Anaheim : Street Vendors Seek to Avert Selling Ban
Street vendors who cater to predominantly Latino neighborhoods in Anaheim will be back before the City Council on Tuesday to seek permission to sell in apartment areas.
In a report to the City Council, John W. Poole of the city’s code enforcement office recommended that the council either leave its ban on sales in apartment areas intact or change the code to allow such business, but with strict controls. The controls would prohibit business between 8 p.m. and 9 a.m. and ban all music, bells and horns, which the vendors say are crucial to attract customers. Under this option, Poole also recommended that the vendors’ annual business license fee be increased from $25 to $150.
Anaheim prohibits sales from parked vehicles on a business district street, and the California Vehicle Code definition of such streets includes those in front of apartment houses.
Late last year, after residents complained about traffic congestion, noise and litter, Poole’s office initiated a crackdown on vendors selling fruits, vegetables and ice cream.
Between Nov. 1, 1985, and March 31, 1986, officials issued 57 citations and police arrested five persons for various violations, Poole said.
The 62 cases involved 117 violations, including lack of various city and county permits, unprotected food and selling within 200 feet of a city park. The majority of the violations, however, were for selling merchandise from a parked vehicle in the apartment areas, Poole said.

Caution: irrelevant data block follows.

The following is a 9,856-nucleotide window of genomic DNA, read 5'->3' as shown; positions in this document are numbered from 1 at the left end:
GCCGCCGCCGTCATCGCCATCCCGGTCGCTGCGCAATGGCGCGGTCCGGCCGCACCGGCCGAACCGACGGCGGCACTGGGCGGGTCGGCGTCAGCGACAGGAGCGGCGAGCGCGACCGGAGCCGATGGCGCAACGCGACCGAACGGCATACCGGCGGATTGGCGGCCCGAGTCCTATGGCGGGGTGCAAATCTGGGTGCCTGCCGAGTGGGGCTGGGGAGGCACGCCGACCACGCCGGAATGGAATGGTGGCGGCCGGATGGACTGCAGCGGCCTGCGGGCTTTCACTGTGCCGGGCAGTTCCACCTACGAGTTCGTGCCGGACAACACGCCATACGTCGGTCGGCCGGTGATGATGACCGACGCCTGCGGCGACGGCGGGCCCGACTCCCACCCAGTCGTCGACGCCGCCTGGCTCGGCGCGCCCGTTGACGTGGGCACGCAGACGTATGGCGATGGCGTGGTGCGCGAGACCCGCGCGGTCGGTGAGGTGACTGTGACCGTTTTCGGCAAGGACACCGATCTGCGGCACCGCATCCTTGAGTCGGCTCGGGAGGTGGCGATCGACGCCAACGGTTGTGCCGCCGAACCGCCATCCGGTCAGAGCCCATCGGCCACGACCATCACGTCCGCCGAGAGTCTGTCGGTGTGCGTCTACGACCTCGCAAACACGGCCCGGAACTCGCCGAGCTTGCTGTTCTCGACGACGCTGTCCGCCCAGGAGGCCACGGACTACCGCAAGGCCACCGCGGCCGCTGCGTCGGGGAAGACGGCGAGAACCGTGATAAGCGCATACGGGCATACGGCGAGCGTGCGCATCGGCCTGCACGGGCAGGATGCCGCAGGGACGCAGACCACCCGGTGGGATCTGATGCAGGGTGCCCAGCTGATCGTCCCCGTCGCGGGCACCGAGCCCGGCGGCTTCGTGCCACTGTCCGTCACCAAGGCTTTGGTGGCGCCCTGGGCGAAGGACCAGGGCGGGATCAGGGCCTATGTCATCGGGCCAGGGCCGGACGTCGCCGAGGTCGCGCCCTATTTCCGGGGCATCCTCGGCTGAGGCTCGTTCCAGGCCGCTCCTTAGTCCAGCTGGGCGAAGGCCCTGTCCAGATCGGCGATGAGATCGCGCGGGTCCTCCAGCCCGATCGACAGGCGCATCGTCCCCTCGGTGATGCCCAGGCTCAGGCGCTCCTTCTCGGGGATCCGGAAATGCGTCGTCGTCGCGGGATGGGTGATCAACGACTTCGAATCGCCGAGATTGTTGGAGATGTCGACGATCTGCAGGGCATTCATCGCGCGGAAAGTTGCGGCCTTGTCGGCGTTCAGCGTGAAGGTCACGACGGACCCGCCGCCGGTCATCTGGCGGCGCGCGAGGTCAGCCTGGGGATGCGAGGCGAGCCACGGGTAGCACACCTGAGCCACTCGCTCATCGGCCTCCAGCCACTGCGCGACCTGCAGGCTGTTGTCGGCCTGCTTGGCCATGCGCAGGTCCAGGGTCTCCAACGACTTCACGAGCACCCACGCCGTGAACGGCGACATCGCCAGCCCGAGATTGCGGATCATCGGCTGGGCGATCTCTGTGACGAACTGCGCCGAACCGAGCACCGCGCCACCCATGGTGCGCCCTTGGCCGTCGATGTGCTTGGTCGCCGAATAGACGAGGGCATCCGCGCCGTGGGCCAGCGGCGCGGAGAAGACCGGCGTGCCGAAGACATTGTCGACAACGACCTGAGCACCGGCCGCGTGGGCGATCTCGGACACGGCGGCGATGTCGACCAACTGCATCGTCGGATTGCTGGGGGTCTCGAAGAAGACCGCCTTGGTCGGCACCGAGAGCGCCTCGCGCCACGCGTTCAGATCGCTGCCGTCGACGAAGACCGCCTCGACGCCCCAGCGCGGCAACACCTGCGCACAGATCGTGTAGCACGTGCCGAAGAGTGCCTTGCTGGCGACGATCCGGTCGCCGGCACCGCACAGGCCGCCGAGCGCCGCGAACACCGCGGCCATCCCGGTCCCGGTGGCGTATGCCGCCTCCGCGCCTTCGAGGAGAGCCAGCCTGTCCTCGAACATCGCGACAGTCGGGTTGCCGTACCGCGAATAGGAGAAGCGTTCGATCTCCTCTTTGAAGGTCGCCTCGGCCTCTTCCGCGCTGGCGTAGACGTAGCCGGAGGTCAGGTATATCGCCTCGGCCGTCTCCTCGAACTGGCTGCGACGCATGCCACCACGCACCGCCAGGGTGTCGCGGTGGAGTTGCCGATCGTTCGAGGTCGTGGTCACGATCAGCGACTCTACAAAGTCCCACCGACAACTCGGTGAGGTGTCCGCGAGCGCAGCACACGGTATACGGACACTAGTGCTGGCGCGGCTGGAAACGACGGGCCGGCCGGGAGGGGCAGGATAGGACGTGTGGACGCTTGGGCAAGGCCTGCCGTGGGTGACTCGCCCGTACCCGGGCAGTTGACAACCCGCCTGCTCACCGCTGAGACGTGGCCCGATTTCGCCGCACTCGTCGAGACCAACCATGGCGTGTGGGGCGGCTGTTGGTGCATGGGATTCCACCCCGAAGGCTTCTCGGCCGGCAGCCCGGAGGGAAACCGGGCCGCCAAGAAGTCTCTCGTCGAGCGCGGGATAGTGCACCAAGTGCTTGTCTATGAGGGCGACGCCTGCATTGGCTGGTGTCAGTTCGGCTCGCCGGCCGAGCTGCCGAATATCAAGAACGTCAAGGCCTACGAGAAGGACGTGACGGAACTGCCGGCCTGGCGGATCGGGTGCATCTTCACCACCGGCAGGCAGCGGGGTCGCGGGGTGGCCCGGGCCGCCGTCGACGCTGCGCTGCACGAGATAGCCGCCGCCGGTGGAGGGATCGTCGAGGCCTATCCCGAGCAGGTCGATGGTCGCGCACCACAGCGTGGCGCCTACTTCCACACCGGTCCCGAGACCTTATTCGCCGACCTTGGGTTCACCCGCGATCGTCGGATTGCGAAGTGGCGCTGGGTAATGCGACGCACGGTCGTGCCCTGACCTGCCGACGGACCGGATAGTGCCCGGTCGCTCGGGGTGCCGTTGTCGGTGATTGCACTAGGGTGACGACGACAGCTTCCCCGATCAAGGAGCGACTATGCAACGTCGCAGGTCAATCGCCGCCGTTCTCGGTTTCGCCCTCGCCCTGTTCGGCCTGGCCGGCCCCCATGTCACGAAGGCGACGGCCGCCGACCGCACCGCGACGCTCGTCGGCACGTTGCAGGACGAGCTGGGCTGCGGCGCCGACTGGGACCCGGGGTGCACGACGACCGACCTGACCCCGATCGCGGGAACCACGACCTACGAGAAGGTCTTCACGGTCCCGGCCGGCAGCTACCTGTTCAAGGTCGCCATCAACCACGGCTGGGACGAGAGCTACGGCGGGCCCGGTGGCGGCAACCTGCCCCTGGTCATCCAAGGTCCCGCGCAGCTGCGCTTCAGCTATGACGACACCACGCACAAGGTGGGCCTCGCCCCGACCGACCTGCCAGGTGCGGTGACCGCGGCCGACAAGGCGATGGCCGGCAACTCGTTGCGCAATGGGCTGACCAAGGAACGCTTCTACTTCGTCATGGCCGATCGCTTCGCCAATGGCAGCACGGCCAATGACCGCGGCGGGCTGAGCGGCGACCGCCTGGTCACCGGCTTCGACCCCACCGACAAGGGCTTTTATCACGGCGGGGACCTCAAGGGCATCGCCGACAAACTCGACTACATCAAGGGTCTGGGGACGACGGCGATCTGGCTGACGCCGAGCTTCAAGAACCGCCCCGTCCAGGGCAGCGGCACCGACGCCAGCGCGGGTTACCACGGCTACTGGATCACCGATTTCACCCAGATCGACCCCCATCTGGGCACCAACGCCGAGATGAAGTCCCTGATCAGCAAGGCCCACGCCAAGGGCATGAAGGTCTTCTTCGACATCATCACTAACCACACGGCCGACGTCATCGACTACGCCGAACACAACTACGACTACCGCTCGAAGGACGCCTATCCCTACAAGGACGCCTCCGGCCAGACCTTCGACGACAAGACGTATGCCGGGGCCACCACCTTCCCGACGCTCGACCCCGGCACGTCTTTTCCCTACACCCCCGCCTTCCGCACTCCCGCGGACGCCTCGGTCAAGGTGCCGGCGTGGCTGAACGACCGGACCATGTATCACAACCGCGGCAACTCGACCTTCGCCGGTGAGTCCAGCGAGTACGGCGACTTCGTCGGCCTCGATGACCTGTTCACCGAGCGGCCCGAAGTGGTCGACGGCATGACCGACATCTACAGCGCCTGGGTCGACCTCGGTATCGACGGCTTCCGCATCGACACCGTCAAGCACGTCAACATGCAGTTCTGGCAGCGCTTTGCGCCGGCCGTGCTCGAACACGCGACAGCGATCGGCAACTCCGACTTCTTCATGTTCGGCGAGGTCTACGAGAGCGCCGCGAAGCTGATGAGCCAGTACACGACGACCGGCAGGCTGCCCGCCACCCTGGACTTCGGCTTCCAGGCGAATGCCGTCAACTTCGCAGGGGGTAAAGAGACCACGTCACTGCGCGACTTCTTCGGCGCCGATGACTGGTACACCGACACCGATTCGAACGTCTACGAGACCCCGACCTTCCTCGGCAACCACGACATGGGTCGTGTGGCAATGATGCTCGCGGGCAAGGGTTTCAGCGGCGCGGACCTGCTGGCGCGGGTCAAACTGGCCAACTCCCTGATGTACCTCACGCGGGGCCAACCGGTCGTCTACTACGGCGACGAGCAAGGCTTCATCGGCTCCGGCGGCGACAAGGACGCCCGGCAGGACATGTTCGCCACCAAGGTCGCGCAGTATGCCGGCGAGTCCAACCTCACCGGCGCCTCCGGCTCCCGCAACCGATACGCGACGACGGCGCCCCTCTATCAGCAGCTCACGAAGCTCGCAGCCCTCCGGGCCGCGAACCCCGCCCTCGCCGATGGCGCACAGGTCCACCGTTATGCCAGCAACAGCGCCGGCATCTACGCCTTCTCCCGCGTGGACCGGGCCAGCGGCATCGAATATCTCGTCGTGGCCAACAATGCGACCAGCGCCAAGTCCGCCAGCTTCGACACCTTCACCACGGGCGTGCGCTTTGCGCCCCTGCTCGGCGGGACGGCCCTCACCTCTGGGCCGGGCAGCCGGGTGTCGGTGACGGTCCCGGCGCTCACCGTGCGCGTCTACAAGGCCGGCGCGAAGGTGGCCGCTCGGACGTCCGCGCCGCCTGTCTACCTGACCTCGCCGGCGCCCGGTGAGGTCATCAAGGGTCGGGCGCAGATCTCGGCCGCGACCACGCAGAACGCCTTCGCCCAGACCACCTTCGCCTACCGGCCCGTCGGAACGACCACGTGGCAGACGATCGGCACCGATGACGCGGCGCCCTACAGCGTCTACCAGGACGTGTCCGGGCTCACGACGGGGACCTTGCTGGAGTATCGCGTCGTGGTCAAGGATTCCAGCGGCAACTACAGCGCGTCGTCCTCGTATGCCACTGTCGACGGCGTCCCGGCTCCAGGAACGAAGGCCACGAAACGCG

The vendors said the crackdown took them by surprise and robbed them of the most lucrative areas in the city for hawking their goods. Because both the vendors and the customers are predominantly Latino, the vendors accused the city of discriminating against its Latin population--a charge city officials have denied.
During a City Council meeting last month, Jose Luis Bucio, the president of a newly formed union of vendors, said his group would be willing to limit street sales from 9 a.m. to 8 p.m., wait for customers in one spot no more than five minutes and ban music, “the heart of our business,” after 7 p.m.